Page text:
Everything used to be so simple. Now Junie would go off to college in the fall. I’d miss her. Mama and Dad didn’t get along. They’d always bickered as far back as I could remember, but it had gotten worse. And Dad seemed mad all the time and took it out on me. I ran cross-country and made good grades; I didn’t get into trouble. What’s his problem? Recently, it was that I wasn’t man enough. He got on that kick after he found out Logan was gay. I guess he thought Logan would infect me with gayness. I’d known he was gay for almost as long as Logan had. He’d only become more open about it as we entered high school. He had been my best friend since first grade, and I didn’t see any reason that should change. Dad didn’t see it that way. He made me account for every second I spent with Logan, and when Logan came over, I had to keep my bedroom door open. And no sleepovers. How sick is that? He’s my best friend, not my boyfriend.

Dad was suspicious because I didn’t have a girlfriend. I liked girls; it’s just that few of them liked me. I think it’s because of Mary Jo Kapechni, We had one date last year. Then she told all the girls I was a lousy kisser and grabbed her tits. Both were technically true, but she made me sound like some sex-crazed loser. Maybe I was a loser, but sex-crazed is a relative term when it comes to teenage boys.

So it was just me and Logan. He was the one person I felt completely at ease with. We just had a natural connection. Until two weeks ago. That was the day he disappeared.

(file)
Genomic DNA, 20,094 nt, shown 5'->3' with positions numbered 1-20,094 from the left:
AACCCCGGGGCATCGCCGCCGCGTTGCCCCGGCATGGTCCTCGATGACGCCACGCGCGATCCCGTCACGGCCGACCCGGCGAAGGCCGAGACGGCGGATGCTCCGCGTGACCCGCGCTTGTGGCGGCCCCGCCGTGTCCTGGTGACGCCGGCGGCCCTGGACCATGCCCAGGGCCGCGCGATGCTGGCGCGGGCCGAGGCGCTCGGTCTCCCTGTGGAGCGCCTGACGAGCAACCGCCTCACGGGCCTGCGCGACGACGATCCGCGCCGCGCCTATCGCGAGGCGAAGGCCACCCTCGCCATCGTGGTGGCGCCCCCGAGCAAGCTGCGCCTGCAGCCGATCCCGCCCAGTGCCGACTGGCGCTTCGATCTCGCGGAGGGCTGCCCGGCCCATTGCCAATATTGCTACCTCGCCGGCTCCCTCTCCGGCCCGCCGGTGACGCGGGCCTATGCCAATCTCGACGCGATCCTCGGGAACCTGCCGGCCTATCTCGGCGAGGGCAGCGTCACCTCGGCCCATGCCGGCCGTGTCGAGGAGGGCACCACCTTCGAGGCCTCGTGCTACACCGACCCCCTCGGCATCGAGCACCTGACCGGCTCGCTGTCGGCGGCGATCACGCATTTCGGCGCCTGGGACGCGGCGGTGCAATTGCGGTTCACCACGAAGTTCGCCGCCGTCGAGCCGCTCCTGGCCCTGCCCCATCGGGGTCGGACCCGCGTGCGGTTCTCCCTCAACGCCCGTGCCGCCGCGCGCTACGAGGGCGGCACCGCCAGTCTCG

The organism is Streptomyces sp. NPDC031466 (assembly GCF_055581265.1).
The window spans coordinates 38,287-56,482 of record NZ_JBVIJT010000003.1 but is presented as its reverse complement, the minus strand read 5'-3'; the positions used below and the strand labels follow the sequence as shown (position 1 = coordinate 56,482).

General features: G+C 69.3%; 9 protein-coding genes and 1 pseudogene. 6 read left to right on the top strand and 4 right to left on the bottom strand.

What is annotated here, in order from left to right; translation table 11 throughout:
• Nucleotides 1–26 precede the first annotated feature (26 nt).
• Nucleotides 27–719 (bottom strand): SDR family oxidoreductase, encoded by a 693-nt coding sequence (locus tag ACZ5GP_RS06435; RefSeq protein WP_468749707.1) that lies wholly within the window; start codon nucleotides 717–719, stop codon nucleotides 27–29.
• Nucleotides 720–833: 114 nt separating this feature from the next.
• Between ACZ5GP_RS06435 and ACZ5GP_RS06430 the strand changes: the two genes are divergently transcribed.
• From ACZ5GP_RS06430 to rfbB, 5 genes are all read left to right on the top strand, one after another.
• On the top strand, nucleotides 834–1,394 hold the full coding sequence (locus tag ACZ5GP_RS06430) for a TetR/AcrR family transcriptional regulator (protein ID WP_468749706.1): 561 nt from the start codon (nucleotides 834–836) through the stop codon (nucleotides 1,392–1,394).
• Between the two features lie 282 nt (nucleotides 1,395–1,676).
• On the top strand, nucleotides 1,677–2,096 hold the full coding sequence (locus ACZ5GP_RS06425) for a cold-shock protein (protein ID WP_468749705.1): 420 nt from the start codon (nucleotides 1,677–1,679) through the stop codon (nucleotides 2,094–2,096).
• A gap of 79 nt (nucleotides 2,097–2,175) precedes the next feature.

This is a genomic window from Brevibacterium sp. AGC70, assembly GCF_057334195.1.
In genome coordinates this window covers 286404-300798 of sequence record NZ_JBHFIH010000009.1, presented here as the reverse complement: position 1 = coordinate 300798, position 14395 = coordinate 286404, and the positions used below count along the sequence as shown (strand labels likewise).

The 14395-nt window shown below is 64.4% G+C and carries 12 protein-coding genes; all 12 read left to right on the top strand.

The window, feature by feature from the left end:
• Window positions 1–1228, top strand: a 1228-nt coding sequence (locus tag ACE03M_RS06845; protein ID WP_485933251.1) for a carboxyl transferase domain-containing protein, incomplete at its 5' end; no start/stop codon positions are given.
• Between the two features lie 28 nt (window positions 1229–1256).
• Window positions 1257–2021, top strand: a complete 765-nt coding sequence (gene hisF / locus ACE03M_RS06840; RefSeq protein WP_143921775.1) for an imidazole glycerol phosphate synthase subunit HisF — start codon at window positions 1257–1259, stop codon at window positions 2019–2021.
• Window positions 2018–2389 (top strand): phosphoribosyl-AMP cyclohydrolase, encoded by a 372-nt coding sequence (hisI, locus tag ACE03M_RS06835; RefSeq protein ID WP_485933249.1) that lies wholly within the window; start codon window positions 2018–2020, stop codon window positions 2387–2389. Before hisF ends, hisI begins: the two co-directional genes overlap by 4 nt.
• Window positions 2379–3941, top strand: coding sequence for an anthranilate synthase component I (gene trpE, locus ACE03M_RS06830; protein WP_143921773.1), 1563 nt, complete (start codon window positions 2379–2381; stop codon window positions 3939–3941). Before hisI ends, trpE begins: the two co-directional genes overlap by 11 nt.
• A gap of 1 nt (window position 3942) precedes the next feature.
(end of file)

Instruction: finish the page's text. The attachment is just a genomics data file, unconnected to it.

Logan was the third victim.

About a year ago, a guy from Chapel Hill disappeared. He was a good student, a soccer stand out, well liked. His parents said he wasn’t the kind to run away. A close examination of the back door of his house revealed scratches around the lock that the detectives said could mean the lock had been picked. They theorized that someone came into the house and took him.

The story dominated all the local papers for a few days. They posted a picture of Stacy Johnson in his soccer jersey. He was a handsome guy, 15, with flyaway blond hair and big blue eyes. I kind of envied him because I knew that someone who looked like that had no problem getting girls. They mounted a massive manhunt for him but came up with nothing.

A week later, they found Stacy Johnson. Or at least they found his head. Some students came upon it in the middle of his school soccer field. They posted gross pictures of the severed head before the police were able secure the area. Of course, the pictures went viral. Logan and I had seen them. Stacy’s handsome features, frozen in a rictus of terror, eyes and mouth wide. The cuts around the neck wasn’t clean, but jagged. The paper had clinically reported the cuts were “not postmortem.”